This past summer I was so blessed to attend Heart of the Matter’s online homeschool conference. I don’t get a dime for saying this, but at a time when we are all looking even harder for the best for less, their conferences are a great deal. They are very inexpensive (generally under $25), and, given that the whole conference is online, you can attend in your pajamas and all the comforts of home—literally. There are about four conferences each year, but the homeschool conference generally occurs in early August, right before many of us are beginning a new academic year. It is well worth the effort. Also, if you miss a speech that you really wanted to hear, or if you simply want a repeat performance, MP3’s are available soon afterward such that you can relive the moments. Regardless of where you are in your homeschooling journey, this is a time of gaining knowledge, hearing some practical wisdom, and being encouraged, or renewed, if that’s more appropriate.
I posted earlier about my thoughts on The Well Trained Mind, and stated at the time that I planned to read The Well Educated Mind. Since then, I have read the book, but I also had the privilege of hearing Susan Wise Bauer at the August conference. She details all that she covered in The Well Educated Mind, but I was especially intrigued by her thoughts on educating your children to respond to reading. Of course, this is a transition as children grow, and for our older two, it’s been an interesting shift to watch them make.
For years, we’ve enjoyed notebooking. As recently as two years ago, the kids created these beautiful written narrations of their history studies. We’ve used Notebookingpages.com, and their stories and pictures rose to the occasion on decorated cardstock.
I actually bought Hold That Thought’s advanced history pages for their high school studies, but because of how we’re moving through history at this point, that CD will go largely unused. Given a choice, they decided upon notebook paper rather than the pre-printed notebook pages; according to them, the regular notebook paper gave them more freedom to create in their own way. They are creating commonplace books to capture their thoughts. Their work now looks more like this:
The words their thoughts are a mouthful—not a summary, not an answer to a pre-scripted question, not even something that I said, but their thoughts. It begins with a simple question:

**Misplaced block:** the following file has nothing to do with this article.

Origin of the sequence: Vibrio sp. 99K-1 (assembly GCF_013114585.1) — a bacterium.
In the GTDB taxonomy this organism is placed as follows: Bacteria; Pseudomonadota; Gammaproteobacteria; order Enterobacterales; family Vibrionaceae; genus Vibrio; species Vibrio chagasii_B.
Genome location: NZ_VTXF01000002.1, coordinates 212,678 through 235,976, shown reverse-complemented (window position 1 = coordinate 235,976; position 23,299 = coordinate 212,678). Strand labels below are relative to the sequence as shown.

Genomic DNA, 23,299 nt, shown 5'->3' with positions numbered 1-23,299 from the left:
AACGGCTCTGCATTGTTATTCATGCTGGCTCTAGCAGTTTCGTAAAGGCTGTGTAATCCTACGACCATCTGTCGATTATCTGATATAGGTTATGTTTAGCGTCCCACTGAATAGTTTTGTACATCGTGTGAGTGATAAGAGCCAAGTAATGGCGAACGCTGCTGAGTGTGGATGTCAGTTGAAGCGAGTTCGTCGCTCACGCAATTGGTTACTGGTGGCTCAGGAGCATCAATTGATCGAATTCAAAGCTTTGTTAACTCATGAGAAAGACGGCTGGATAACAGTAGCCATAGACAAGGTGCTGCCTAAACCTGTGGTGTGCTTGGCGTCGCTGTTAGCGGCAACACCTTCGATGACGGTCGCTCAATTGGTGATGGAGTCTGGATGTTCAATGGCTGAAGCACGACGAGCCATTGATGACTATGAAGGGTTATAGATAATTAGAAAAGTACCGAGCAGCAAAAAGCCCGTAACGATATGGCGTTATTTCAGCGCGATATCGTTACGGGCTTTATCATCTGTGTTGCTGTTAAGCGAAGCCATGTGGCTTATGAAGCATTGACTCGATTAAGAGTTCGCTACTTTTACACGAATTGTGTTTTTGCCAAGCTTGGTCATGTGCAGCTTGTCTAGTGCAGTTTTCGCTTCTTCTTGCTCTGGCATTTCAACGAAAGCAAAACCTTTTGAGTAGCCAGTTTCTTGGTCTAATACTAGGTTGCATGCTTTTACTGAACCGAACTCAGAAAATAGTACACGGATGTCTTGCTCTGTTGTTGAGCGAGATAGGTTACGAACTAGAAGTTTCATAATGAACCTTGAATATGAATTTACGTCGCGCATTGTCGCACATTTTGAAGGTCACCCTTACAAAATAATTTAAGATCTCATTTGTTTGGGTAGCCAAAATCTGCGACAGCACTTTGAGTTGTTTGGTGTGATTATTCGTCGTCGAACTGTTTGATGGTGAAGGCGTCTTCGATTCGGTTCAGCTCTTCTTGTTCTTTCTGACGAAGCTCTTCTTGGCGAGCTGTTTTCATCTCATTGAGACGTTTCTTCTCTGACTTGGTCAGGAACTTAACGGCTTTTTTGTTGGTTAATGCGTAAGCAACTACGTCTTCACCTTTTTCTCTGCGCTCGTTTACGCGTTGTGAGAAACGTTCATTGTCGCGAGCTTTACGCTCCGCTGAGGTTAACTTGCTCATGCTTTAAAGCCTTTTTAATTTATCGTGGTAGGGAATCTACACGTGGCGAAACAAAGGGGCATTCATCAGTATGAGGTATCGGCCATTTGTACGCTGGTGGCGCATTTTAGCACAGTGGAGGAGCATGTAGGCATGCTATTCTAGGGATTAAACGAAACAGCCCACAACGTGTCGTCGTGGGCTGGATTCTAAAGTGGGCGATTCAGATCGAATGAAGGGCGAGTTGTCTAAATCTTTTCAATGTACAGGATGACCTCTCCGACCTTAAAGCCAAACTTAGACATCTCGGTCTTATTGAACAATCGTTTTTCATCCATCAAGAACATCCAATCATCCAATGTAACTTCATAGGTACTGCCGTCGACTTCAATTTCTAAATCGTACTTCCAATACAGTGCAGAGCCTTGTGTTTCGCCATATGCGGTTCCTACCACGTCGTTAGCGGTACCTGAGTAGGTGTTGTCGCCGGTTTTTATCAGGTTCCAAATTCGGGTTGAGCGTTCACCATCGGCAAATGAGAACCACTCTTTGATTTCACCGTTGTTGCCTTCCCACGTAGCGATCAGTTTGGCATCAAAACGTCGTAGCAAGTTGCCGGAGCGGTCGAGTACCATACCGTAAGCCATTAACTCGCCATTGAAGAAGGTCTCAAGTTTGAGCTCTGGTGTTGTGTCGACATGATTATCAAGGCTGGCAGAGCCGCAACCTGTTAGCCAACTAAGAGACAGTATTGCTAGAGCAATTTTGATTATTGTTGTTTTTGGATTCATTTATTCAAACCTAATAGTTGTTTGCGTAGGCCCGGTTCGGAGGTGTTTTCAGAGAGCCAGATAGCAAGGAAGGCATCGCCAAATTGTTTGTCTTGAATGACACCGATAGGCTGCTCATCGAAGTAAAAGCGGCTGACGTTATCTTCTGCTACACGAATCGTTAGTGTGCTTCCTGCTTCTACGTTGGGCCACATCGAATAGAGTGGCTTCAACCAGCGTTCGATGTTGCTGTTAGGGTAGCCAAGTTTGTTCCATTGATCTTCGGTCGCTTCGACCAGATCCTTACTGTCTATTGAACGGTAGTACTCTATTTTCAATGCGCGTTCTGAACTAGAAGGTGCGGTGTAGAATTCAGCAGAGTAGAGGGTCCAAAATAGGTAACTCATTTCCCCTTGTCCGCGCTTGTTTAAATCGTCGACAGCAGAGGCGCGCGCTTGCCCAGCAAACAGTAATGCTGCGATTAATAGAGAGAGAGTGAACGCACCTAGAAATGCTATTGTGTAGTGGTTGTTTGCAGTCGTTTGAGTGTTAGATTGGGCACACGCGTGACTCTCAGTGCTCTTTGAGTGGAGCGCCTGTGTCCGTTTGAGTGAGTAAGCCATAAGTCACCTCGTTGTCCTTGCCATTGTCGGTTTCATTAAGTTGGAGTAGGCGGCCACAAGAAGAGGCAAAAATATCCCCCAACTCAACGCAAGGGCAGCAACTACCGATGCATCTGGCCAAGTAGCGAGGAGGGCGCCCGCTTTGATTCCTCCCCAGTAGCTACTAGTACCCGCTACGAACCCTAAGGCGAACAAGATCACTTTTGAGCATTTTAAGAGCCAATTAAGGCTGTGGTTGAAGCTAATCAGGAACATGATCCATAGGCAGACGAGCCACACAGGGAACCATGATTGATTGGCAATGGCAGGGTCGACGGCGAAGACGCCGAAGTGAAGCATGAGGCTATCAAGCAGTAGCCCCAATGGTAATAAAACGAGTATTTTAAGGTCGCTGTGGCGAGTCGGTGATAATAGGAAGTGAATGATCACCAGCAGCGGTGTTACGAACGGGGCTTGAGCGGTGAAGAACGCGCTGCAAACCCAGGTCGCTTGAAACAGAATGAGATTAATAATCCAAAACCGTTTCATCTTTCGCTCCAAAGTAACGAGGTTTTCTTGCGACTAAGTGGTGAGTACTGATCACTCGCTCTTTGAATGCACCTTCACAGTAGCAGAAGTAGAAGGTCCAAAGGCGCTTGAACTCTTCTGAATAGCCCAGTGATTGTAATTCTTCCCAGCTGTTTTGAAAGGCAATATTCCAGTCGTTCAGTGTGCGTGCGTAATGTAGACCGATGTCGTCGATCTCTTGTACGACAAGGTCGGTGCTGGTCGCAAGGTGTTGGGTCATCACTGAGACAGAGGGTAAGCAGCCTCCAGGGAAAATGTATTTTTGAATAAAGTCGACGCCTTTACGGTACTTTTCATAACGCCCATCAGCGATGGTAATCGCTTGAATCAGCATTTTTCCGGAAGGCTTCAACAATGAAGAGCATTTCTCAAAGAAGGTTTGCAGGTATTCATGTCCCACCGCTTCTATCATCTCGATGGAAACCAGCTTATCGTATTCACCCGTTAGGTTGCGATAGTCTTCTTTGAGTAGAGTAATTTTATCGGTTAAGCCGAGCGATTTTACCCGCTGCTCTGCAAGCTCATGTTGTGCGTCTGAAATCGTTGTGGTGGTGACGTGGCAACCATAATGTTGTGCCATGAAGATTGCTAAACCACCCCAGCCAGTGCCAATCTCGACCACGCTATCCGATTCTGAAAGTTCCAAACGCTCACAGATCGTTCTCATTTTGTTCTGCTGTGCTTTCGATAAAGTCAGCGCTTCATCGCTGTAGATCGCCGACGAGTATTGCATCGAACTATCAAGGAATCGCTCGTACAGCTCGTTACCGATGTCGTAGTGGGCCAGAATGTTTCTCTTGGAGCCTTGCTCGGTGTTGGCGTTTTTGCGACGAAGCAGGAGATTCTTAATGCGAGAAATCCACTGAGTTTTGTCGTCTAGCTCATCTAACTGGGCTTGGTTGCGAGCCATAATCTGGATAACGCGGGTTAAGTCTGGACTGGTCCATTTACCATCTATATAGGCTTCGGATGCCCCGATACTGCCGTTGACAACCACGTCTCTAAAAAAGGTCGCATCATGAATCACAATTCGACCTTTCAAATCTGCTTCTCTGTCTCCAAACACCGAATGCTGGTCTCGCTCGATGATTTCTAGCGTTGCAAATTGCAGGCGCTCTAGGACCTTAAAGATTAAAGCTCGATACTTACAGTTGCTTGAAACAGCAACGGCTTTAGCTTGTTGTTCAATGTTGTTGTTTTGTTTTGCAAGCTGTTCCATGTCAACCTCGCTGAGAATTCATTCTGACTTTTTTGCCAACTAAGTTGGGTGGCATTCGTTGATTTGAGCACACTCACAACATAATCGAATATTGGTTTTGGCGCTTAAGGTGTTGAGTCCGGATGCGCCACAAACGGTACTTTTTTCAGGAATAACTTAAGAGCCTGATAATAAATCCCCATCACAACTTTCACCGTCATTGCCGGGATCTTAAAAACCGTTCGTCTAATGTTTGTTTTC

How did you feel about what you read?
I’ll be the first to admit that this question might be waaaaaaaayy over the heads of most pre-teens and teens. My oldest struggled most of her freshman year with why she had to write something other than a summary. “If I like writing summaries, what’s wrong with that?” Because I couldn’t readily articulate why she needed to make the transition, I’d back off, then I’d come back for a second press. I just knew instinctively that she needed to do something more than regurgitate what she read. So, with more reading, more research, and a willingness to be a bit more hands-on, I now have an answer, and we press on. Besides, I’m learning that she’s more tactile in nature than to ask her how words make her feel. She’ll stand flat-footed and tell you she didn’t “feel” anything, with a look that says, “So, do I still have to do the assignment?” (smile) With all of that in mind, I will post in her planner the following thought starters:
If I wrote this book, ____________________ (a character in the book) would…
I wish the author would ____________________…
Other thoughts for generating responses to reading are here. In fact, each child has a copy of it, though usage varies. After a few weeks of giving the oldest the lead-in, she began to come downstairs in the morning and say, “Here’s what I’m going to write about today.” Here were her thoughts, mistakes and all, regarding how the ancient Greeks viewed hell as opposed to our post-modern view of what happens when we die:
In our world, we believe that hell is a place where non-believers go after they die. To us, living in hell is complete torture, because you’d be burning eternally in fiery pits with no relief. But in the Aeneid, they believed that everyone goes to the “underworld,” no matter how young they are. In their heads, some people there live broken, in sadness and despair, while others live well with games, feasts, dances and fun. Some underworld-dwellers were even supposed to be going back to earth as heroes. This just goes to show that people thought very differently back then.
Our son, like his mother, spends quite a bit of time with his thoughts. Consequently, this concept of writing what he feels has seemingly come to him more easily. He noted this response to his study of God in Know What You Believe:
The Trinity is a very hard concept to discuss. The Bible never actually mentions the Trinity. But it does mention the Father, the Son and the Holy Spirit. Many people refer to the Trinity as individual people. They are three different parts of God. The Father is the head, but everyone has a job and purpose.
The Father, the fount of Deity, originates.
The Son, eternally begotten of the Father, reveals.
The Spirit, eternally proceeding from the Father and the Son, executes.
Of course, the icing on a great cake, given the written responses, is the possibility of discussion following, and I get to learn and re-learn in the course of completing it all. The place of women in ancient history, the misuse of power in the early church, the correct way to handle conflicts, how did people stay awake to listen to Homer–we’ve covered it all. I’m truly blessed that the kids can engage in an intellectual discussion, but can still have fun and be quite silly when our day is done. Thank God that I have some environmental control such that the silliness, and moreso the desire for it in what they watch and read (as Miss Mason calls it, “twaddle”) , doesn’t squelch their pursuit of wisdom. May the Lord bless your efforts as well.